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Full Member
10+ Year Member
Aug 13, 2007
  1. Medical Student
    Because I'm a first year and don't really know a damn thing yet, I need to ask you guys an honest question. I have been told that after a splenectomy a major risk is death from infection by encapulated bacteria (mainly pneumococcus, H. influenza and meningococcus). I know from experience that as an EM physician, I can pretty much count on one of those getting coughed in my face each day. I've had the pneumococci and meningococci vaccines and get the flu shot asap each year. If the splenectomy did have to happen, would EM just not be a good choice? I know that every specialty will have contact with these things, but EM just seems like one of the worst. Thanks guys and gals.

    Drawing Dead

    Full Member
    10+ Year Member
    Mar 2, 2008
    1. Resident [Any Field]
      Unless you are going to inhale the constant GC/Chlamydia/Trich that makes up the bulk of the infections that I treat, I would assume you are probably safer in the ED than say on the medicine floors or ICU, where there is a higher percentage of patients who are septic, or have pneumonia.

      I would have to assume that as a young and otherwise healthy person, and you get your vaccinations, you are probably ok. That question would probably be better answered by an ID doc than EM though. If you are really that concerned about sick contacts, maybe consider Anesthesia, Rads, or other fields that offer less sick contact or more sterile environments.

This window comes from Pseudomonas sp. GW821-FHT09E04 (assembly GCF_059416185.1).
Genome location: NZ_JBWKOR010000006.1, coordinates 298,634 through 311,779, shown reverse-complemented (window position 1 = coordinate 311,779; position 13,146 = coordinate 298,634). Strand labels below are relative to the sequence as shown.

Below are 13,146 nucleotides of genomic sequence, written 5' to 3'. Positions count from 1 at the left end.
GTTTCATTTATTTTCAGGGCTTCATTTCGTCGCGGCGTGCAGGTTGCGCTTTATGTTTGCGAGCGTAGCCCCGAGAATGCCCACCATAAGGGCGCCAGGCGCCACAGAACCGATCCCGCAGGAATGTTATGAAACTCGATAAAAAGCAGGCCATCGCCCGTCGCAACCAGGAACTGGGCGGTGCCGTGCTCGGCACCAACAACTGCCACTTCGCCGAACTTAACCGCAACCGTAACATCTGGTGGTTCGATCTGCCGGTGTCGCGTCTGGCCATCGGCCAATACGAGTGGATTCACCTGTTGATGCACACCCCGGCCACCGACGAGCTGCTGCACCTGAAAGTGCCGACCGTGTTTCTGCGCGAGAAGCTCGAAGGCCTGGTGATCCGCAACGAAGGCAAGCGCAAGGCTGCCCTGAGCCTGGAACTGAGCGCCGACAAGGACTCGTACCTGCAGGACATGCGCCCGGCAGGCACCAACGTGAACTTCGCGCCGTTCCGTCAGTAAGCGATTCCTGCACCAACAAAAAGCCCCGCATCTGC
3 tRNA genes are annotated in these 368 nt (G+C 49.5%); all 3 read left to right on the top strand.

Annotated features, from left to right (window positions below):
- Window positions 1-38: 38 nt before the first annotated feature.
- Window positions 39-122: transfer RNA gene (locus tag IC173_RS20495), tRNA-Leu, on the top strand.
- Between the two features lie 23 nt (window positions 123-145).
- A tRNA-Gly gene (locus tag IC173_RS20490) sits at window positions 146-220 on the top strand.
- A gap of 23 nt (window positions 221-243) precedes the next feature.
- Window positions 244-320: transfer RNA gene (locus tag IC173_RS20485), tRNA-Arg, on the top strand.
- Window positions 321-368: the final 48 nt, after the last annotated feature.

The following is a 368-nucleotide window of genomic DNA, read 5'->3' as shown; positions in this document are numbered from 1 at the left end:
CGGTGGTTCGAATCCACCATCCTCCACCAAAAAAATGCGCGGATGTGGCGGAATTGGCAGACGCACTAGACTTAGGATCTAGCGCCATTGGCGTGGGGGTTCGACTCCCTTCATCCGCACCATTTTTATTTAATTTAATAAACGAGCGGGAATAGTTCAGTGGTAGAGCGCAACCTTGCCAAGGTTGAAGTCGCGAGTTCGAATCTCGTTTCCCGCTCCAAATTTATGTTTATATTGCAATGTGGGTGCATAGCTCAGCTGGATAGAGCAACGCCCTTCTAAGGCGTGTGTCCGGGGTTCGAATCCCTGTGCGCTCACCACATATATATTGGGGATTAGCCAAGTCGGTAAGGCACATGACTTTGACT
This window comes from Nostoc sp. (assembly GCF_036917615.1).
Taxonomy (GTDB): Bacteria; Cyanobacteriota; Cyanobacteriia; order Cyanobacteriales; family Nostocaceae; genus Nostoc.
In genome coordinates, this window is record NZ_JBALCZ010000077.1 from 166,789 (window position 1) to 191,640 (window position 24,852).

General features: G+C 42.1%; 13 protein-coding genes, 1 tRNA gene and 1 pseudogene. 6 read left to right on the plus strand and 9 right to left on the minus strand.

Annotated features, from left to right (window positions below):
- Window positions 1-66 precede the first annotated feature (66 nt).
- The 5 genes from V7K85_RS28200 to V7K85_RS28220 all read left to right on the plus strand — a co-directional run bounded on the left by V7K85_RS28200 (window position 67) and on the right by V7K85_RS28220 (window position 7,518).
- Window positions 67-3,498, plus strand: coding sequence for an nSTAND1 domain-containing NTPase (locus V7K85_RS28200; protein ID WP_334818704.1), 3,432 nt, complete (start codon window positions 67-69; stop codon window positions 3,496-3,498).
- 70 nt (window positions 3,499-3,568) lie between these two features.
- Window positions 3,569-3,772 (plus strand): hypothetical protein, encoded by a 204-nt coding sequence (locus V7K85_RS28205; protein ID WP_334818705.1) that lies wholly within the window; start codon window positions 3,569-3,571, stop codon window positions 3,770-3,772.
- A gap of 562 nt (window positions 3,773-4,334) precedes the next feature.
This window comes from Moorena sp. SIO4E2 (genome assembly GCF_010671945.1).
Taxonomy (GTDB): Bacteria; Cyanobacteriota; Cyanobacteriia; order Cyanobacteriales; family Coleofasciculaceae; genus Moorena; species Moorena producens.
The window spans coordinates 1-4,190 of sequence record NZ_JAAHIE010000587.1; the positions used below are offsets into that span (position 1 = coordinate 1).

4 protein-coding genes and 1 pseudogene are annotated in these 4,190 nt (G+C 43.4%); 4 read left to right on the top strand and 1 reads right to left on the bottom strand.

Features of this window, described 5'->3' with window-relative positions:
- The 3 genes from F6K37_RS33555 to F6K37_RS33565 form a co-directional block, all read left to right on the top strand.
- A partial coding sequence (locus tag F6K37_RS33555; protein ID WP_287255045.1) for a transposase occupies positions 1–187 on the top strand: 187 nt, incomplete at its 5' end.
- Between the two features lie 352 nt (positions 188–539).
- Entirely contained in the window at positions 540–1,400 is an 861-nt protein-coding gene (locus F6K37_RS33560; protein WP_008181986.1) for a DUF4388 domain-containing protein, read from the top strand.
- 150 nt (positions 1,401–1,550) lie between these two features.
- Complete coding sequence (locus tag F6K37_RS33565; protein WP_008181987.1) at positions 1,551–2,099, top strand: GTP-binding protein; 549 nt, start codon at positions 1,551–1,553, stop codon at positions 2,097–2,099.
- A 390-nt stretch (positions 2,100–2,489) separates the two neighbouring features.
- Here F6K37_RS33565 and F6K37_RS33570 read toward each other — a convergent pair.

Quantum Member
      15+ Year Member
      Jul 25, 2003
      Winston Salem, NC
      1. Attending Physician
        I would say that my impression is that the recent advances in antibiotics have really made issues of splenectomy less significant than they used to be. Certainly you need to continue to be aware of it and more cautious with those patients but it's not the same risk it used to be.
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        Full Member
        10+ Year Member
        Sep 1, 2007
        1. Attending Physician
          And also, the flu shot doesn't protect against H. influenza, although your childhood immunizations protect against some strains of it. The flu shot is for the Influenza virus. But like the others above, I recommend consulting an ID doc or hopping over to the ID forum in Internal Medicine.
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